By Jim McConville
Investor concerns that end-of-day trading of exchange-traded funds are aiding and abetting market volatility are unfounded, said panelists at a webinar hosted earlier this month by IndexUniverse.com, a publication that covers the ETF industry.
"These (ETF) products, in total, have about $36 billion in them,'' David Nadig, research director for IndexUniverse.com, said during the "Special Risks in ETFs: Addressing Myths and Uncovering Real Concerns" webinar. "That may seem like a lot of money to you and me, but in the grand scheme of the $56 trillion global equity market, $36 billion is kind of nothing.
"Everyone always wants to point a finger,'' he added. "But we just did a big study on inverse and leverage trading at the end of the day, and we found pretty conclusively that there's no way to say this end-of-day trading is driving the market one way or another.''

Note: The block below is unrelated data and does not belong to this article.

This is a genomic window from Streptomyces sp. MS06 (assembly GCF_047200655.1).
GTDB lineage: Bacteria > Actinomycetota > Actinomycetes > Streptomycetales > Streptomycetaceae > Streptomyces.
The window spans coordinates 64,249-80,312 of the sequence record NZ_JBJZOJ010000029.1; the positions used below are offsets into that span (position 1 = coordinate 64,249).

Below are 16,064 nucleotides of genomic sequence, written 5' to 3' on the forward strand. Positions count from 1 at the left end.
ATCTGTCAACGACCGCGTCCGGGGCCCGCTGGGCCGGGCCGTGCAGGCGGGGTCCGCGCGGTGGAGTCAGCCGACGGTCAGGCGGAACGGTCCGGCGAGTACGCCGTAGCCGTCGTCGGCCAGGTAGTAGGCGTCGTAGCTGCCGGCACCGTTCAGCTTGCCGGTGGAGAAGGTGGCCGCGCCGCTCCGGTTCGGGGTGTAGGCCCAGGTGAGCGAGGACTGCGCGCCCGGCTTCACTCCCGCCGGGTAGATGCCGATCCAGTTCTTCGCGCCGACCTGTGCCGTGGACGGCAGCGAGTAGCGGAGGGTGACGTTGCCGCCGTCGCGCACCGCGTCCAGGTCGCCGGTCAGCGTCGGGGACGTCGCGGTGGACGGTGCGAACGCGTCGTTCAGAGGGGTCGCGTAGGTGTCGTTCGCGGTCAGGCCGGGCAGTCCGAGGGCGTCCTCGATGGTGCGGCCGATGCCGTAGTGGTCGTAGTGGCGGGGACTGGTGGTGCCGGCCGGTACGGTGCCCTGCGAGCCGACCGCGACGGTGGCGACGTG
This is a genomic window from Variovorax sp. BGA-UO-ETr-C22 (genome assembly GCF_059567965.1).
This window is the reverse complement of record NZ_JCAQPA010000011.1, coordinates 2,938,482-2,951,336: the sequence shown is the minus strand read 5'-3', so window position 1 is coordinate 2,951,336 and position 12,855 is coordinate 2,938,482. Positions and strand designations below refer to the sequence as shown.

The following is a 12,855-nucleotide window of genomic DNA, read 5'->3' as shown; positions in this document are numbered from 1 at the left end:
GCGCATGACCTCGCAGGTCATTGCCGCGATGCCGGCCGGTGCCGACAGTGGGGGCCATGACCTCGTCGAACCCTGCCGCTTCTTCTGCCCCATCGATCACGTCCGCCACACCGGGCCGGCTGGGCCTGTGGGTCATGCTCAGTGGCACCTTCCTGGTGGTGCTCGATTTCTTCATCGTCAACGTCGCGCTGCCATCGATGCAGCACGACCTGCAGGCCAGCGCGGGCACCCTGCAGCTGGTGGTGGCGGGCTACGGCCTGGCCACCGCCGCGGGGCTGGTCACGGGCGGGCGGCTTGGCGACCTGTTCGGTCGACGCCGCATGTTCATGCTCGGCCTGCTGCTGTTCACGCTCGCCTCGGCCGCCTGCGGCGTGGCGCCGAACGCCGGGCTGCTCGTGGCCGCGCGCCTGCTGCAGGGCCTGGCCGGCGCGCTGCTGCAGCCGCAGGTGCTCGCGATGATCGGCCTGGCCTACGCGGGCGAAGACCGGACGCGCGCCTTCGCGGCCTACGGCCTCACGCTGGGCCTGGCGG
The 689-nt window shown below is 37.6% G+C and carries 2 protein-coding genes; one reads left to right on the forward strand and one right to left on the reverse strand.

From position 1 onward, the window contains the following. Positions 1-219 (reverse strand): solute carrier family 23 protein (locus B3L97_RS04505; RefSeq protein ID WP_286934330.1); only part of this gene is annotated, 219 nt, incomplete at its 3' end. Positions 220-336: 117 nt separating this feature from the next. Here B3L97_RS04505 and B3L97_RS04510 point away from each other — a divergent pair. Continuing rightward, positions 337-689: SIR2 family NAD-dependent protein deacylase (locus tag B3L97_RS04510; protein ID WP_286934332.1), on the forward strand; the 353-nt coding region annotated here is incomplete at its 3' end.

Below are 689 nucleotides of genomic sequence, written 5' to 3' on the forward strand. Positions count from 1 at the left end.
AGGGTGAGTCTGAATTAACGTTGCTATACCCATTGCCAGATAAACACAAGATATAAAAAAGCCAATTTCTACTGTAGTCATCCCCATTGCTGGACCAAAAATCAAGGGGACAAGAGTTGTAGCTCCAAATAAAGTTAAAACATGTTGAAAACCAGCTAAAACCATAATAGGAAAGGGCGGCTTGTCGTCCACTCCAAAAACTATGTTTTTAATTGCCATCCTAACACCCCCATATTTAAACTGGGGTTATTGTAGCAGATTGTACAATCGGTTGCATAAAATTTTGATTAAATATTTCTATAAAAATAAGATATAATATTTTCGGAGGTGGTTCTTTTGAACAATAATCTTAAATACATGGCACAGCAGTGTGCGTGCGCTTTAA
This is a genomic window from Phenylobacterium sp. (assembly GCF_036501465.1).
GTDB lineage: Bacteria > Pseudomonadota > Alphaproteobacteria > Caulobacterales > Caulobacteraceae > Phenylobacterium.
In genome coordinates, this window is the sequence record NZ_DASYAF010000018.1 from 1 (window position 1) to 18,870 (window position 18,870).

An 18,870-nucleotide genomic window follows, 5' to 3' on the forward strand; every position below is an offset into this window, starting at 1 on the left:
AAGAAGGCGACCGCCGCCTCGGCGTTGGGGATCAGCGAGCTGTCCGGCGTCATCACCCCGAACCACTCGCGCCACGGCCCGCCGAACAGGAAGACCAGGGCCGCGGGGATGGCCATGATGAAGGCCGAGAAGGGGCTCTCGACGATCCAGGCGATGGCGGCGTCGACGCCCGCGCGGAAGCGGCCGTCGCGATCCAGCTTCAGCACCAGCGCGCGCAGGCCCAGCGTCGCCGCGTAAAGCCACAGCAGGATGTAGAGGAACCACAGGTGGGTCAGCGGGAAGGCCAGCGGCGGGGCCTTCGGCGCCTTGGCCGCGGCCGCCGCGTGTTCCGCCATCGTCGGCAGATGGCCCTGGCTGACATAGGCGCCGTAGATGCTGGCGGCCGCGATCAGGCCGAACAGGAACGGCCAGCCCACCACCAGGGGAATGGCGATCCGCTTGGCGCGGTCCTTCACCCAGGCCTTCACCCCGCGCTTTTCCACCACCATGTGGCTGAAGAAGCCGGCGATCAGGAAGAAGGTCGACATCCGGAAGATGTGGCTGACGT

IndexUniverse.com ETF analyst Paul Britt also dismissed growing industry criticism that ETFs exercise an inordinately strong negative impact on overall daily market pricing. "Daily ETF trading activity is a modest footprint of the overall market,'' he said. "The ETFs are a subset of a larger industry impact.''
He noted that total industry activity of one day of trading of the S&P tracking index was $11 trillion versus an estimated $126 billion by ETFs, or 1.1% of the total trading pot on the index.
Britt says that major market events in the past year, including the Japanese tsunami, European debt crisis and downgrade of U.S. treasuries, have each had more negative impact on the capital markets than ETF trading activity.
Matt Hougan, president of ETF Analytics and global head of editorial of IndexUniverse.com, said that ETFs' current bad boy reputation has been spawned by four factors: Adverse market trends; critical industry reports; unfavorable press coverage and regulatory scrutiny.
"Investors are upset by the current bad market and are blaming ETFs for the rise in volatility,'' Hougan said.
Nadig said that instituting a regulation requiring retail investors to have special privilege to trade inverse and leveraged ETFs might be an idea worth exploring.
"I think it's rational to talk about whether or not there should be the same kinds of protections in place where investors, for instance, can't open a margin account without having some kind of additional disclosure,'' Nadig said. "But some of this discussion about [leveraged ETFs] somehow endangering the global financial system is a little overblown.''